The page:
Limiting access to Wilderness "hot spots" successful in other national forests
The changes the White River National Forest is considering to minimize crowds in wilderness areas have been successful in other forests. Last week, Forest Service officials began an informal outreach effort around how to bring back solitude to busy trails and backcountry camping. As Aspen Public Radio’s Marci Krivonen reports, their ideas have been tried in other wilderness areas.
Aspen Sopris District Ranger Karen Schroyer is delivering a presentation to a packed house in Aspen. She’s working to educate people about problems in the forest and solicit feedback.
“As we go through this slideshow together, I’d like you guys to think about this one question I have. What would you like the Maroon Bells/Snowmass Wilderness to look like 50 years from now?”
Her slide show focuses on the 183,000-acre Maroon Bells Snowmass Wilderness. The popular area is seeing overcrowding at spots like Conundrum Hot Springs, the Four Pass Loop and on a short trail from Maroon to Crater Lake.
“In two separate days in September of 2014, we had over 1200 people a day, hiking that trail. Now, if you’re going to wilderness to experience solitude, that’s probably not where you want to go.”
The crowding leads to ecological degradation. Campers leave behind trash, human waste and illegal campfires. Some don’t store food adequately.
“In August of 2014, we were forced to close all of the sites, the camping sites around Crater Lake, and we were forced to close them for the remainder of the season because there had been so many bear-human conflicts up there. It was becoming a very serious, dangerous situation.”
The crowding isn’t a surprise. In 2007, the Forest Service pulled together a focus group that examined Colorado’s 35 wilderness areas. The group pinpointed three with “magnet areas,” where average daily visitor use levels are the highest. The Maroon Bells Snowmass Wilderness was one of them. Martha Moran is with the White River National Forest.
“They made all these recommendations that we were already using in the Maroon Bells Wilderness.”
The group had 14 suggestions to control crowds, like implement dog policies and manage human waste. The White River has done them all — except for two: implementing rules around length of stay and limited entry permits.
“We are at the end of our tools in the toolbox unless we say you can only go so many days in the wilderness, which is an untrammeled characteristic we don’t want to deal with and the limited entry system," says Moran.
One question posed to those at Thursday’s meeting was “Would you support a limited use permit system for Conundrum Hot Springs or the Four Pass Loop?”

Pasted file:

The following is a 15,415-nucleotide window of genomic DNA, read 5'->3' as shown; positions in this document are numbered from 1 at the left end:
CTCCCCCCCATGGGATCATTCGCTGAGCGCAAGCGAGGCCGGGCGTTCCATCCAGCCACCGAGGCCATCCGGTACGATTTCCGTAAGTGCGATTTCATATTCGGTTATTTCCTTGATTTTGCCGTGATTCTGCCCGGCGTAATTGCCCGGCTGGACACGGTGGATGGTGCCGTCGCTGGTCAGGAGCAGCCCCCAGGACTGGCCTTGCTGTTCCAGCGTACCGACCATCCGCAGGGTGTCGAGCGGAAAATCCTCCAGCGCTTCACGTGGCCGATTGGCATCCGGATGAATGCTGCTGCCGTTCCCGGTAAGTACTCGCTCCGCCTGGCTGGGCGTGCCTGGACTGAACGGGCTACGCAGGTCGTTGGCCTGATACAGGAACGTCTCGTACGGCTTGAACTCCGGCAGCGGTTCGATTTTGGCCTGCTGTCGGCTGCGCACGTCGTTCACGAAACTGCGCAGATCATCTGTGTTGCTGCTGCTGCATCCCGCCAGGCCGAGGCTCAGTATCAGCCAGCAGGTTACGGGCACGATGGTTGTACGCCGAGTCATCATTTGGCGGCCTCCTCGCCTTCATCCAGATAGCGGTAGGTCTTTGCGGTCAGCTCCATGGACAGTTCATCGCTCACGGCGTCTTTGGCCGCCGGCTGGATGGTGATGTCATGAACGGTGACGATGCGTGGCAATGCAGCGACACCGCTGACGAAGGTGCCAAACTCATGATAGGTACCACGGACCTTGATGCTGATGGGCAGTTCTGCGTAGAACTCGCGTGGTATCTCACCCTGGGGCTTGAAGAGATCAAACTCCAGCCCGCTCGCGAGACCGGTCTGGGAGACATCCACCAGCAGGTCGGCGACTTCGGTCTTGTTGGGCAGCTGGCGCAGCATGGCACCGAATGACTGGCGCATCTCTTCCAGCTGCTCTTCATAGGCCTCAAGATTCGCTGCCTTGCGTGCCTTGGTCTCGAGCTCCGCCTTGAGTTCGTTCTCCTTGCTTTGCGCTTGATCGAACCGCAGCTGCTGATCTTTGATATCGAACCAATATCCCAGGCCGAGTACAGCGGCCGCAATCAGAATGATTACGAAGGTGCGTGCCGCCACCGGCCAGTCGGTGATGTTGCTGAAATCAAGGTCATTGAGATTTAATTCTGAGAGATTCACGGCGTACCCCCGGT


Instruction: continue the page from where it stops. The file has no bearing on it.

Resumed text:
“Oh yeah, definitely," says David Kashinski.
Kashinski is an Aspen resident who says he’s seen permit systems work on other public lands.
“I was in California last year where they’re working with a permit system that works for the people to be able to have access to it and use the resource, which makes it better in the long run, I think.”
Darlene Liss of Aspen knows about crowding first-hand. She spends her summers volunteering at a visitors center near Maroon Lake.
“I am in favor of permits, as long as it goes along with education. There has to be a lot of education about what the wilderness is, how to preserve it, how to keep it, how to respect it.”
Local resident Morgan Boyles, who’s in his 20s, doesn’t favor “knit-picky” rules, but with population growth, a permit system may be needed. But, he doesn’t want to see anyone who wants a wilderness experience kept out.
"If there’s a permit system I wouldn’t necessarily want it to harm those feelings of wilderness that you gain because I think those are becoming rarer and rarer in our culture nowadays.”
One national forest that’s had success with limited use permits is in Oregon. The Willamette National Forest limits the number of people allowed in parts of its wilderness. Before the permits, people were pitching tents everywhere and impacting the vegetation, says Matt Peterson, the forest’s recreation program manager.
“There really was a decrease in the amount of barren ground, ground that had been impacted by camping. Because of the decreased amount of use, there really was a chance for the natural resource out there - the vegetation and meadows — to recover from the impacts.”
The White River National Forest isn’t making any hard and fast changes. A permit system would need to go through a lengthy government process. At this point, forest officials are just getting a feel for the kinds of management changes the public would favor.